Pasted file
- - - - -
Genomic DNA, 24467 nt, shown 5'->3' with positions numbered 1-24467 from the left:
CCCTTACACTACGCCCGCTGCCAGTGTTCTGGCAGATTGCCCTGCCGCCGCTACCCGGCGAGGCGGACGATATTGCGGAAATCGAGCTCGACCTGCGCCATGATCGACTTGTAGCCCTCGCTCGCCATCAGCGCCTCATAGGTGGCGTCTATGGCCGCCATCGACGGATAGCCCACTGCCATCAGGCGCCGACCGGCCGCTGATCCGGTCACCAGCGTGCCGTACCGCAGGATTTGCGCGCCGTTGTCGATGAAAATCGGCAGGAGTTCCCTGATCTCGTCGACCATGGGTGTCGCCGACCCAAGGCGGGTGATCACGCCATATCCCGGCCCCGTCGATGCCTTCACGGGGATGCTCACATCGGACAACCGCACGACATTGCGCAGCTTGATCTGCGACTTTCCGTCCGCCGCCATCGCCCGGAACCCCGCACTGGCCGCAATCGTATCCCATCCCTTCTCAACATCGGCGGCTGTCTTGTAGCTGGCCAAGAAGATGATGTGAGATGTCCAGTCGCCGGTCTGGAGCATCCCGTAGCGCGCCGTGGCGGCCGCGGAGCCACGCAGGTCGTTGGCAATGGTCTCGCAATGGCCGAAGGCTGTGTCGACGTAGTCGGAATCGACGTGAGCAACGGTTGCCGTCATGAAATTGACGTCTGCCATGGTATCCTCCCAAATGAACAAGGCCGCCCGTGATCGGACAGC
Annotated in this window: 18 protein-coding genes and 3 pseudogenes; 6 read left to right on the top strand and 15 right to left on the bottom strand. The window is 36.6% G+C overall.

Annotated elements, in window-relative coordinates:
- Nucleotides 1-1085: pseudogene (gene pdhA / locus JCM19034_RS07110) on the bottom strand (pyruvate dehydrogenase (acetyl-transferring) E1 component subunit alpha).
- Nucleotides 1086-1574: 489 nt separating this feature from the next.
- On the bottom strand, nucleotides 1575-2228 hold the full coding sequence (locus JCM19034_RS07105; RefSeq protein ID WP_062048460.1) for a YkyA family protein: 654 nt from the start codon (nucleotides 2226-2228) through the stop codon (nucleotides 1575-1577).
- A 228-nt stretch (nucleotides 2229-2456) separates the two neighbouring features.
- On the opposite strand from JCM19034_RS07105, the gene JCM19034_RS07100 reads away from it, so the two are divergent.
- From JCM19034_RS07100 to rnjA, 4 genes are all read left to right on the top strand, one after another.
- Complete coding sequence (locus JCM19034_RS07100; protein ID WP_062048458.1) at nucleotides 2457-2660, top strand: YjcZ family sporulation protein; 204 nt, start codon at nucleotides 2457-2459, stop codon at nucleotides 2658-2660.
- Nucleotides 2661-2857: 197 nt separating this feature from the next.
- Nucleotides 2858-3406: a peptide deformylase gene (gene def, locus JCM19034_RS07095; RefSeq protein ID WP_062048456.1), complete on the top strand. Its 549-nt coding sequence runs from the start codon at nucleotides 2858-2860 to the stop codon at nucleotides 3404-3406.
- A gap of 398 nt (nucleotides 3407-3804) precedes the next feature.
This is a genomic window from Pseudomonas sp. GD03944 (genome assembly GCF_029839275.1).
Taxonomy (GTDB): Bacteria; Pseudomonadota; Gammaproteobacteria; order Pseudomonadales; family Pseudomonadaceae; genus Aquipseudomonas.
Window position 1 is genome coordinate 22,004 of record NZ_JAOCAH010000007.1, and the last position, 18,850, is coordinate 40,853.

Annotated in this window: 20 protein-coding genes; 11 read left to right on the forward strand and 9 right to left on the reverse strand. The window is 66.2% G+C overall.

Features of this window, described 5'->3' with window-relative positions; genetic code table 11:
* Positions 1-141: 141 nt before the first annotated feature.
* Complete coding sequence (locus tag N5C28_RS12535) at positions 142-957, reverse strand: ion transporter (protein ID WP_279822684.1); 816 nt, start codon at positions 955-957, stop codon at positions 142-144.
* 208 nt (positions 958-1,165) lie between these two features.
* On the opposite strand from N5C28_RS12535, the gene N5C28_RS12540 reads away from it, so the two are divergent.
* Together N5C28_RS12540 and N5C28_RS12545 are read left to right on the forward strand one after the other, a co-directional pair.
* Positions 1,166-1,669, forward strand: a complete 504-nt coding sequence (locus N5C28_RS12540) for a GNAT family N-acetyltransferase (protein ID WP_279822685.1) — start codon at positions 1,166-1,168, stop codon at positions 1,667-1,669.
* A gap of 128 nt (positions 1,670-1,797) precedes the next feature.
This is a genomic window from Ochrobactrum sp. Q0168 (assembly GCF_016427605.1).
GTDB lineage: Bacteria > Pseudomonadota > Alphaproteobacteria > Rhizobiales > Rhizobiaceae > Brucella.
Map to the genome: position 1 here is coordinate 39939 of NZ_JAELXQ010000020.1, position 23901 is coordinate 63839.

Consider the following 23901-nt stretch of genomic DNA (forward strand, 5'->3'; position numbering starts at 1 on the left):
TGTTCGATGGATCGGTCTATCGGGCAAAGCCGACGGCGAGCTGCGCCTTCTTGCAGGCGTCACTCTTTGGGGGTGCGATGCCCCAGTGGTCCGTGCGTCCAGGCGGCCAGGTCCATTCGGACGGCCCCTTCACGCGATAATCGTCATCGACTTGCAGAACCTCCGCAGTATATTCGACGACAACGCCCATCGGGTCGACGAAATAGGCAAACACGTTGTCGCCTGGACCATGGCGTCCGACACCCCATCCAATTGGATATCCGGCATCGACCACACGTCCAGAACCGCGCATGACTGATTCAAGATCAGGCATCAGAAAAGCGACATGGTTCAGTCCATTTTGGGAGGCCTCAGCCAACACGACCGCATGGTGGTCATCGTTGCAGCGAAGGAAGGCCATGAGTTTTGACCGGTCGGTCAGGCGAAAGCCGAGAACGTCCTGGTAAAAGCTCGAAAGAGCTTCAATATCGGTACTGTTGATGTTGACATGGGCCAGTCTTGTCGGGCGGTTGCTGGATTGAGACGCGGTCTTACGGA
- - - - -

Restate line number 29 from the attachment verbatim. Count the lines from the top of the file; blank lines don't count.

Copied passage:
Map to the genome: position 1 here is coordinate 39939 of NZ_JAELXQ010000020.1, position 23901 is coordinate 63839.